Stateways

JanFeb 2018 Stateways

StateWays is the only magazine exclusively covering the control state system within the beverage alcohol industry, with annual updates from liquor control commissions and alcohol control boards and yearly fiscal reporting from control jurisdictions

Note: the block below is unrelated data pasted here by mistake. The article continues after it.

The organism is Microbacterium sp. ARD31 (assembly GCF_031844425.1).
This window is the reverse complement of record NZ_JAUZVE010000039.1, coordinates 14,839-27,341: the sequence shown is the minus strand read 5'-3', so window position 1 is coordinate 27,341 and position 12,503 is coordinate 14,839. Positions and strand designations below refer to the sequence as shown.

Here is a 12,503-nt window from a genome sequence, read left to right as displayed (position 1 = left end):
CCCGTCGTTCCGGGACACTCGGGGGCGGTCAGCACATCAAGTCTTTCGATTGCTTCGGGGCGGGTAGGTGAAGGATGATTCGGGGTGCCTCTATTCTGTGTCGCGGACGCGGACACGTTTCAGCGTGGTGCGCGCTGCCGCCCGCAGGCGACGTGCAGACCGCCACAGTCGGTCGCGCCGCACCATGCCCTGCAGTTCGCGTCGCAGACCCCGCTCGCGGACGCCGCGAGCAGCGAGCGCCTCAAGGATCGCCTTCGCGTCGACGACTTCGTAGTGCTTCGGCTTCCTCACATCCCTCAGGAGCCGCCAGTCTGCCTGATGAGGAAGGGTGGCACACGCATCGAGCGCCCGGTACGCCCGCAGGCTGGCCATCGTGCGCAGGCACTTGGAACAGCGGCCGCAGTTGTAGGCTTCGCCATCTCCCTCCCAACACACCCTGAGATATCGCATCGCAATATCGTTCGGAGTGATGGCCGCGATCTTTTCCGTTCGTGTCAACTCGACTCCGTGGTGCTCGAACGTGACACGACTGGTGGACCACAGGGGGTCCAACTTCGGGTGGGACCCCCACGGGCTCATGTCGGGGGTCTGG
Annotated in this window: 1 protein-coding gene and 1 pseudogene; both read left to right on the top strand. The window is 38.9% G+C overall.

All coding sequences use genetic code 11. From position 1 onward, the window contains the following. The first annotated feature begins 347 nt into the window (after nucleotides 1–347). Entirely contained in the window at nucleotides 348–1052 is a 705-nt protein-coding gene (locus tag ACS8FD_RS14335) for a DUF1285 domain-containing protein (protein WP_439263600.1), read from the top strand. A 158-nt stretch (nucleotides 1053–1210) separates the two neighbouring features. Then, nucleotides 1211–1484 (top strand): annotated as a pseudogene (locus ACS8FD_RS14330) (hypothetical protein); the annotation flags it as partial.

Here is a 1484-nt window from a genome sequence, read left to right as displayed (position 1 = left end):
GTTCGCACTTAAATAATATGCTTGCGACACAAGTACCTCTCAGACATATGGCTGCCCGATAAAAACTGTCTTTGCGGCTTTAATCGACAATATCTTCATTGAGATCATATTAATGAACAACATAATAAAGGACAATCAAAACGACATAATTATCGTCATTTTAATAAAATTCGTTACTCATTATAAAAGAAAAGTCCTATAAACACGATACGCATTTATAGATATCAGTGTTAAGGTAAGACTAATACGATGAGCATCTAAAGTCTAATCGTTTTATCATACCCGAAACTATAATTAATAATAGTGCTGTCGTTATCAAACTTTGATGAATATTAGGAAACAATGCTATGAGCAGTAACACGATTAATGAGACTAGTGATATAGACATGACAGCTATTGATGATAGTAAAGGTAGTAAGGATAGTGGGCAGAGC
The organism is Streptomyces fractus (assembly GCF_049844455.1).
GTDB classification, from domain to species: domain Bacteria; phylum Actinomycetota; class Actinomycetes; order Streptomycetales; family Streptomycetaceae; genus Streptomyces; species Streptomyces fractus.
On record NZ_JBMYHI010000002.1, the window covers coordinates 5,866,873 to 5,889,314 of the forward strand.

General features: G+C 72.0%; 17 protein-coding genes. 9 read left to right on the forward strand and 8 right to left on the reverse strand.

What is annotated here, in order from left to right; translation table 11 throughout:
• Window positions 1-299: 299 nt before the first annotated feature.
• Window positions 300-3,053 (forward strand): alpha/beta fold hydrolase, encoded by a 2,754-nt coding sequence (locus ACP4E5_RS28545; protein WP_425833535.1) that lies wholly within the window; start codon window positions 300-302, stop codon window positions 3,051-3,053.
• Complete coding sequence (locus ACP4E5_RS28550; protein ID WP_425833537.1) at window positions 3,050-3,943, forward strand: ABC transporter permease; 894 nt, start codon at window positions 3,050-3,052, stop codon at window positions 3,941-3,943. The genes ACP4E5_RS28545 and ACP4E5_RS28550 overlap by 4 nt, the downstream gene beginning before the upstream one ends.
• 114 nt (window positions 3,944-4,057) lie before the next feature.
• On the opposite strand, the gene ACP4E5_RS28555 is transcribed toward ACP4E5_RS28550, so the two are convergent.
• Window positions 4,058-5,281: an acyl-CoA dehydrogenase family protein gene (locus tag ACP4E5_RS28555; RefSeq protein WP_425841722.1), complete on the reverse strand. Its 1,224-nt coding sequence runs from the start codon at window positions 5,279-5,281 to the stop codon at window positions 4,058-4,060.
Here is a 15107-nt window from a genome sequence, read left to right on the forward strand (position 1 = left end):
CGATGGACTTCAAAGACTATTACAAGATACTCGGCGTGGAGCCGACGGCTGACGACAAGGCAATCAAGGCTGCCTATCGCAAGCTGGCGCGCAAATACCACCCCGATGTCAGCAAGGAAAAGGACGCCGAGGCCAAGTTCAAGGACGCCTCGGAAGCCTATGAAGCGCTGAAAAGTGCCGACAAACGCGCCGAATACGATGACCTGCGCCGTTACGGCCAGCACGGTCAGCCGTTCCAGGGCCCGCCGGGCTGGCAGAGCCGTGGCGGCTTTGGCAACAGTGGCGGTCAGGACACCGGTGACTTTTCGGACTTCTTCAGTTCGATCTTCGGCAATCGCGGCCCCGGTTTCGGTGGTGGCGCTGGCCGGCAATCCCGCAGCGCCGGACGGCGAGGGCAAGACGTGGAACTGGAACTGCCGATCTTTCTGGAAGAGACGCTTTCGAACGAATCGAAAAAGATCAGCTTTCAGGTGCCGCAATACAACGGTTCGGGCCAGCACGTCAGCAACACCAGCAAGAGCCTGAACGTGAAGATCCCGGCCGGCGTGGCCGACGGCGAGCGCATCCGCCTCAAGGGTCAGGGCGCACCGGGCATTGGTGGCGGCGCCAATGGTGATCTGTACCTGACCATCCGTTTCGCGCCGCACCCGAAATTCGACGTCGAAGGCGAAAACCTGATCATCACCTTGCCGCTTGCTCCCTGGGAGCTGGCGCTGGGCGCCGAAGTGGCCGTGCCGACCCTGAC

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StateWays | www.stateways.com | January/February 2018 22 sumers (and especially bartenders and retailers) are waking up to the differences in vodka." Sobieski Vodka focuses on its 100% pure Dankowski rye vodka, which offers a better structure and richer fl avor than other grain vodkas, he says. "And Sobieski gets a lift from the current interest in rye whiskey." "One of the main driving forces in the industry is that consumers are paying more attention than ever to where ingredients come from. Consumers will continue to demand transparency regard- ing whether a product's ingredients are entirely natural," says Tom Spaven, brand director for Grey Goose Vodka. The brand touts the use of soft winter wheat from the Picardy region of France and pure spring water from its well in Gensac-la-Pallue, along with a single distil- lation process overseen by Cellar Master Fran- cois Thibault. "More than ever consumers want transpar- ency from brands on what goes into the product," Rozario says. "Which is more important than whether a vodka is imported or not." For Abso- lut, that message starts with production. All the ingredients are sourced within a 75-mile radius of Åhus, Sweden. The distillery is also carbon-neu- tral, and Absolut contains no added sugar or ar- tifi cial fl avors. Ketel One also cites sustainability as a defi ning characteristic, Tomlin says, as well as using 100% non-GMO grain. The brand celebrates its heritage — the Nolet family has been crafting fi ne spirits at its home distillery in Schiedam, Holland since 1691. REPACKS PACK A PUNCH While creating new vodka expressions and fl avors take research and time, re-packaging is a relatively easy way to grab consumer attention anew. That's especially true of bottle wraps and sleeves, which can be easily redesigned and slipped over the original bot- tles to fi t the occasion. Absolut Sequins, for example, brightened the holidays with a fun wrap that changes its look with the swipe of a fi nger. The brand plans similar limited wrap releases. In summer 2018, Sobieski will introduce an update of its packaging, to hit shelves in the U.S. around Memorial Day. The new look will have a more modern feel and call out the 100% rye more forcefully, while still honoring the brand's heritage of Polish King Jan III Sobieski. Grey Goose will continue to leverage its iconic wine-bottle shape through limited-edition sea- sonal packs, Spaven says. Sporting a fresh new look timed to the 20th anniversary of the brand, the Grey Goose Limited-Edition Riviera Bottle celebrates the brand's French heritage. The de- sign features classic marinière stripes and was defi ned by visible brush strokes reminiscent of France's Impressionist Art Movement. LOOKING AHEAD Despite the challenges, the major players in the imported vodka category remain upbeat about the future. "While there are many new players and trends in the spirits world, we've found vodka drinkers to be extremely loyal and steadfast in their support of the overall category," says Tomlin at Diageo. "Vodka remains a highly com- petitive category with continuous innovation, and hundreds of new vodka brands emerging in just the last few years." • THOMAS HENRY STRENK is a Brooklyn-based free- lance writer with over 20 years experience covering the beverage and restaurant industries. In his small apartment-turned-alchemist-den, he homebrews beer kom- bucha, and concocts his own bitters and infusions. IMPORTED VODKA | CATEGORY UPDATE

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